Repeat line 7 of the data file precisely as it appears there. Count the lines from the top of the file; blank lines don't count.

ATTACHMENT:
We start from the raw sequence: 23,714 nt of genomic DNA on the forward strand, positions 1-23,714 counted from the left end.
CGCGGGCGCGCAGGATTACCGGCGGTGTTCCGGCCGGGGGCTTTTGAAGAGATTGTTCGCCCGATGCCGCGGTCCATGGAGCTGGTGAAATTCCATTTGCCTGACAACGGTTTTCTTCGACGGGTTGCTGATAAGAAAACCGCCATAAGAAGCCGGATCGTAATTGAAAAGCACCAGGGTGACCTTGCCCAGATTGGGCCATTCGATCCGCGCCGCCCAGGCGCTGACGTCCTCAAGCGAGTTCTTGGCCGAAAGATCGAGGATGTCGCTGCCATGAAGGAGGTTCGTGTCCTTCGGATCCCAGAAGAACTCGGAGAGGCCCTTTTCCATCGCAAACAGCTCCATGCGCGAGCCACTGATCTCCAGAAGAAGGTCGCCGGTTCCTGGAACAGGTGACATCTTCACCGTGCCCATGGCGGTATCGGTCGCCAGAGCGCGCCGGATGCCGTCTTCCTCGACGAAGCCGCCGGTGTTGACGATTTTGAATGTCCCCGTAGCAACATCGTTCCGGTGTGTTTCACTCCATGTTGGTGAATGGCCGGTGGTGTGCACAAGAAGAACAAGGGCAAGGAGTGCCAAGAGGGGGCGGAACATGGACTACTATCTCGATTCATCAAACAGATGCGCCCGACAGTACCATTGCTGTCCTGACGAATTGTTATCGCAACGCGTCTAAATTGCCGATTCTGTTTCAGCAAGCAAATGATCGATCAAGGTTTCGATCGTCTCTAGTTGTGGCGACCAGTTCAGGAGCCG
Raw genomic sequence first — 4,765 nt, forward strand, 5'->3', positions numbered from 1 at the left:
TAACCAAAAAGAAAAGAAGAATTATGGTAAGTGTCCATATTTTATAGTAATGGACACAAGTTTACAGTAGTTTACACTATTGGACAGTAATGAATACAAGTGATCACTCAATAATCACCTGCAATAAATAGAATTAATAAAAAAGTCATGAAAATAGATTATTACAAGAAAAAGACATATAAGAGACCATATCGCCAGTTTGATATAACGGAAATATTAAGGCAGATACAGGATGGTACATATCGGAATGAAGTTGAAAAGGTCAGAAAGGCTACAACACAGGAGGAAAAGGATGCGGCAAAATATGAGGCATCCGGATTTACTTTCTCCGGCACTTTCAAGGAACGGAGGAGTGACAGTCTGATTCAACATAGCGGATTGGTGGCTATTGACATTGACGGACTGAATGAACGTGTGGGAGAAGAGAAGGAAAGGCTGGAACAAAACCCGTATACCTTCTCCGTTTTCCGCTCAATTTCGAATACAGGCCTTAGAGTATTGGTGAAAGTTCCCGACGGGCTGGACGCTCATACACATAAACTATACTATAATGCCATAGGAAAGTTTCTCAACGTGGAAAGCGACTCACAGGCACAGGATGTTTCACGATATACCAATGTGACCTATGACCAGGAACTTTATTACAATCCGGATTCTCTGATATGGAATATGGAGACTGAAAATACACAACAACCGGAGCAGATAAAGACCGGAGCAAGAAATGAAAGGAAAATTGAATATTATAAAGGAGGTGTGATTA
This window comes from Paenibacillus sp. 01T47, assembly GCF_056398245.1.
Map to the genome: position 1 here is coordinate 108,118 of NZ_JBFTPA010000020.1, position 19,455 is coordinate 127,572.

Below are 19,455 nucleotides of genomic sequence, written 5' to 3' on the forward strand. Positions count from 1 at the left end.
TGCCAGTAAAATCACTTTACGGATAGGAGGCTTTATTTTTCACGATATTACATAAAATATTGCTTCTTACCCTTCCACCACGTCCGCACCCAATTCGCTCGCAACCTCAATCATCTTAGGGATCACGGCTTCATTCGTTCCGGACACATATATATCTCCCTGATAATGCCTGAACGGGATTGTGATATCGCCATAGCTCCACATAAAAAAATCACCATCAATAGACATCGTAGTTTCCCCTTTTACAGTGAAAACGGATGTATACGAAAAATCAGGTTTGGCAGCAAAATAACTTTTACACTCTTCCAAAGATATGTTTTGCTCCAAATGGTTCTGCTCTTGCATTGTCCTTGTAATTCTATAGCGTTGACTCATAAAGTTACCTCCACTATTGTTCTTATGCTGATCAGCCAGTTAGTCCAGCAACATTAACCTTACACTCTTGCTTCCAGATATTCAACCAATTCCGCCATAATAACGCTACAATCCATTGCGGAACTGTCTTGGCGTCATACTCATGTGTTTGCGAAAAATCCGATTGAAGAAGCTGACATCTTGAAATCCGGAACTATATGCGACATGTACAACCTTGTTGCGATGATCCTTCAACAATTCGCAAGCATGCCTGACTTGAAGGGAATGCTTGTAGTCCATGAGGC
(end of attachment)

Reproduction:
Below are 19,455 nucleotides of genomic sequence, written 5' to 3' on the forward strand. Positions count from 1 at the left end.